Bible Atlas for the iPad
I reviewed several new Bible Atlases last summer (see my conclusions here). Several of these are available for Kindle (Holman, Oxford), but the IVP and ESV Bible Atlases are not. Books in the Kindle format read like any other Kindle book. On the iPad you can zoom in on maps and pictures, but the resolution is not particularly high. I purchased the Oxford Bible Atlas (fourth edition) for Kindle and was very disappointed. The maps are not really readable, and it is useless to zoom in. Even if I simply fill the screen with the map it is too pixelated to be of use. In fact, I am a disappointed with all the Bible Atlases on the iPad. There is no single app which satisfies my need for quality maps on the iPad. here is what I am looking for:
- High Resolution Maps. I want to be able to zoom in close and not have a pixelated mess.
- Detailed Information, clickable links. I want to link to a dictionary style entry which gives me a brief overview of the history and geography of the location with the possibility of linking to a serious encyclopedia entry.
- Current Information. I do not really want a link to an old Bible Dictionary, I want the latest scholarship on the location.
- Zoom on Rotation. Many maps are better viewed in landscape rather than portrait orientation. It should not be difficult for an app to sense rotation and fill the screen.
There is really no iPad Bible Atlas App which comes close to this, here are a few comments on the “best” Atlases for the iPad.
Logos Bible Software. (Free, App Store). The free Logos App does not come with any Bible Atlas, but I own the Holman Bible Atlas ($29.95, but included in several of the Logos collections). There are remarkably few Bible Atlases in the Logos collection, which I find surprising. The The Holman Atlas has a nice collection of sidebars and charts along with 132 maps and a nicely written history of the Bible. The maps in the Holman Bible Atlas are reasonably clear, but I cannot zoom in to see the details on the map. There is text on the map giving details for locations which is unreadable on the iPad. This is a problem with the Logos App not the Atlas itself. The Logos Deluxe Map Set edited by Thaine Norris ($29.95, included in all Logos collections) are not particularly useful in the iPad either since they cannot zoom nor do the expand when the iPad is rotated.
Carta Compact Atlas HD ($4.99, App Store) and Biblical Jerusalem – A Carta Atlas ($7.99, App Store). These apps are essentially collections of scans from Carta Atlases. This is not bad, but there is not a lot of detail beyond the maps. The Compact Bible Atlas has no search capability, and the maps are more or less the type you find in a good Study Bible. Biblical Jerusalem is a bit better with respect to maps, but the app itself is little more than an index to the maps.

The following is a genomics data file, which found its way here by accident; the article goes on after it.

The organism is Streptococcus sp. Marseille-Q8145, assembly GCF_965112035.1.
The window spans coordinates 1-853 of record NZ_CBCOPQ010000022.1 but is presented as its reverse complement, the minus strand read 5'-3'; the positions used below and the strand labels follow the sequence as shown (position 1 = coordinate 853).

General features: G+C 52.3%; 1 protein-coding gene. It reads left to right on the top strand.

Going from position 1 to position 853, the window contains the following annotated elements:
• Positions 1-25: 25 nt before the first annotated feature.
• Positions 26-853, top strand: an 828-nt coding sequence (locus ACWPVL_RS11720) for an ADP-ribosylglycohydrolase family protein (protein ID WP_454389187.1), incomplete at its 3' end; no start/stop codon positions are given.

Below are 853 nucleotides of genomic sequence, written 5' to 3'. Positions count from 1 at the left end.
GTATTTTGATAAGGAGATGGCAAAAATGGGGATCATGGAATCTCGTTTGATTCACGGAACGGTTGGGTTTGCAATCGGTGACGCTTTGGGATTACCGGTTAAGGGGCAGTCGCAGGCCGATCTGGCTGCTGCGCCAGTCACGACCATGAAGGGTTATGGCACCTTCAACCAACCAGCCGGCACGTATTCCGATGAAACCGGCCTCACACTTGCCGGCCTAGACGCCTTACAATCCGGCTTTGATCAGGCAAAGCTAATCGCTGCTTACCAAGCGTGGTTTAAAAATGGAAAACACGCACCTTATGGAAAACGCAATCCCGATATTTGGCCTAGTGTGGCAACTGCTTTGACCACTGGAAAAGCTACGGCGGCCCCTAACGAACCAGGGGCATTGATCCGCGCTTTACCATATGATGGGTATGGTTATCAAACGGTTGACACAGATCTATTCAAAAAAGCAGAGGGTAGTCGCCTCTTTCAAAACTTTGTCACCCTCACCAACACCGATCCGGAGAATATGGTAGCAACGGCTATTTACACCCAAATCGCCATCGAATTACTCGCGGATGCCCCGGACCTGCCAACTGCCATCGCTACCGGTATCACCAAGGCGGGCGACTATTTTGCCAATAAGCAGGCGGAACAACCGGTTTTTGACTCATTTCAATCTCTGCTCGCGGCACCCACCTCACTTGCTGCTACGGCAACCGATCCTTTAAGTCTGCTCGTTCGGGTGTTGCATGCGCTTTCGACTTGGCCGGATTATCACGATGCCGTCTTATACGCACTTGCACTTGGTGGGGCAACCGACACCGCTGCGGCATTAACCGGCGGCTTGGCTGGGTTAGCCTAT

Big Bible Maps (Version 1.8, $2.99, App Store). BibleStudyPro has a host of iPad apps, including several map collections. For the most part, everything on this site is public domain, which limits the usefulness of the apps. This is especially true for maps, since a free Atlas from 1850 is not particularly useful. BibleStudyPro apps are inexpensive, all are priced at $2.99. A few Android versions of their apps have appeared, I expect all to be ported eventually. The best of the apps from BibleStudyPro is Big Bible Maps. The app tags satellite maps from Google Earth with biblical places. Since the images are from Google, you can zoom in extremely close for amazing detail. The obvious problem is that Google Maps are modern maps! Once on the map, you must touch a pushpin to identify the location. The location flag will appear, and if there is an arrow you can open a description of the location. The text is drawn from the original International Standard Bible Encyclopedia, although this is not identified in the software as far as I could see.
The opening screen offers three options. First, locations are arranged by chapter and book. If I select Joshua 4, I am taken to a Google Earth map with push-pins at locations for that chapter (Jericho, Gilgal, the Jordan River, and oddly enough, Israel). I could not find all the locations in a book, a chapter must always be specified. Only chapters with locations appear on the menu, so Matt 6 does not appear, but Matt 4 does. Second, you can select locations from a list (Jerusalem and Jericho appear at the top, otherwise it is alphabetical). Third, you can search by typing the name of the location.
This app is mystery to me since Google Earth is already a free app and the ISBE is freely available on Google books. What is more, Google Earth links locations to Wikipedia and Flickr, providing (in some cases) better information than ISBE. There is some value to having this information in a single place, so this app may satisfy a need.
The bottom line is that a good Bible Atlas has yet to arrive for the iPad.